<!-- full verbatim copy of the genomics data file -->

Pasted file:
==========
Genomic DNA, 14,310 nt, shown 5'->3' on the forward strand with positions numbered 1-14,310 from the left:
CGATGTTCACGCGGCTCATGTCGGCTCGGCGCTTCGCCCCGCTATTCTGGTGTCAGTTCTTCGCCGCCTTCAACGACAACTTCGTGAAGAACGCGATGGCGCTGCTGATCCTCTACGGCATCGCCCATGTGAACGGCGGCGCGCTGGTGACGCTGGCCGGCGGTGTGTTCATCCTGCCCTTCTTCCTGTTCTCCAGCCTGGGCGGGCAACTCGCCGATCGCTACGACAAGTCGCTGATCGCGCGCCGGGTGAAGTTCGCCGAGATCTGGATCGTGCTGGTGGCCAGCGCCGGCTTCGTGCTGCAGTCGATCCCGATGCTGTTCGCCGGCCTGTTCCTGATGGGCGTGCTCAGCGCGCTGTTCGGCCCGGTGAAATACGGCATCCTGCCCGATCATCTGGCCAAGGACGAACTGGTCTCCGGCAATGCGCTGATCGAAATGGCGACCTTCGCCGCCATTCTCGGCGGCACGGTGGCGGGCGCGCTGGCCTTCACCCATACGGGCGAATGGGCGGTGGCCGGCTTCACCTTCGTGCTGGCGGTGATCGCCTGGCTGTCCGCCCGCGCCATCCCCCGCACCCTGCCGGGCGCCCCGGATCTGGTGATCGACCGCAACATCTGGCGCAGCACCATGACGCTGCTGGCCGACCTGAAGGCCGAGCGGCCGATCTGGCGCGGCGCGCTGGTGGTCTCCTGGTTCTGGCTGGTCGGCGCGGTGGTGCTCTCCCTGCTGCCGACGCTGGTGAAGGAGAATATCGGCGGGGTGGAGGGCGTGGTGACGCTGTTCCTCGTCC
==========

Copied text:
Genomic DNA, 14,310 nt, shown 5'->3' on the forward strand with positions numbered 1-14,310 from the left:
CGATGTTCACGCGGCTCATGTCGGCTCGGCGCTTCGCCCCGCTATTCTGGTGTCAGTTCTTCGCCGCCTTCAACGACAACTTCGTGAAGAACGCGATGGCGCTGCTGATCCTCTACGGCATCGCCCATGTGAACGGCGGCGCGCTGGTGACGCTGGCCGGCGGTGTGTTCATCCTGCCCTTCTTCCTGTTCTCCAGCCTGGGCGGGCAACTCGCCGATCGCTACGACAAGTCGCTGATCGCGCGCCGGGTGAAGTTCGCCGAGATCTGGATCGTGCTGGTGGCCAGCGCCGGCTTCGTGCTGCAGTCGATCCCGATGCTGTTCGCCGGCCTGTTCCTGATGGGCGTGCTCAGCGCGCTGTTCGGCCCGGTGAAATACGGCATCCTGCCCGATCATCTGGCCAAGGACGAACTGGTCTCCGGCAATGCGCTGATCGAAATGGCGACCTTCGCCGCCATTCTCGGCGGCACGGTGGCGGGCGCGCTGGCCTTCACCCATACGGGCGAATGGGCGGTGGCCGGCTTCACCTTCGTGCTGGCGGTGATCGCCTGGCTGTCCGCCCGCGCCATCCCCCGCACCCTGCCGGGCGCCCCGGATCTGGTGATCGACCGCAACATCTGGCGCAGCACCATGACGCTGCTGGCCGACCTGAAGGCCGAGCGGCCGATCTGGCGCGGCGCGCTGGTGGTCTCCTGGTTCTGGCTGGTCGGCGCGGTGGTGCTCTCCCTGCTGCCGACGCTGGTGAAGGAGAATATCGGCGGGGTGGAGGGCGTGGTGACGCTGTTCCTCGTCC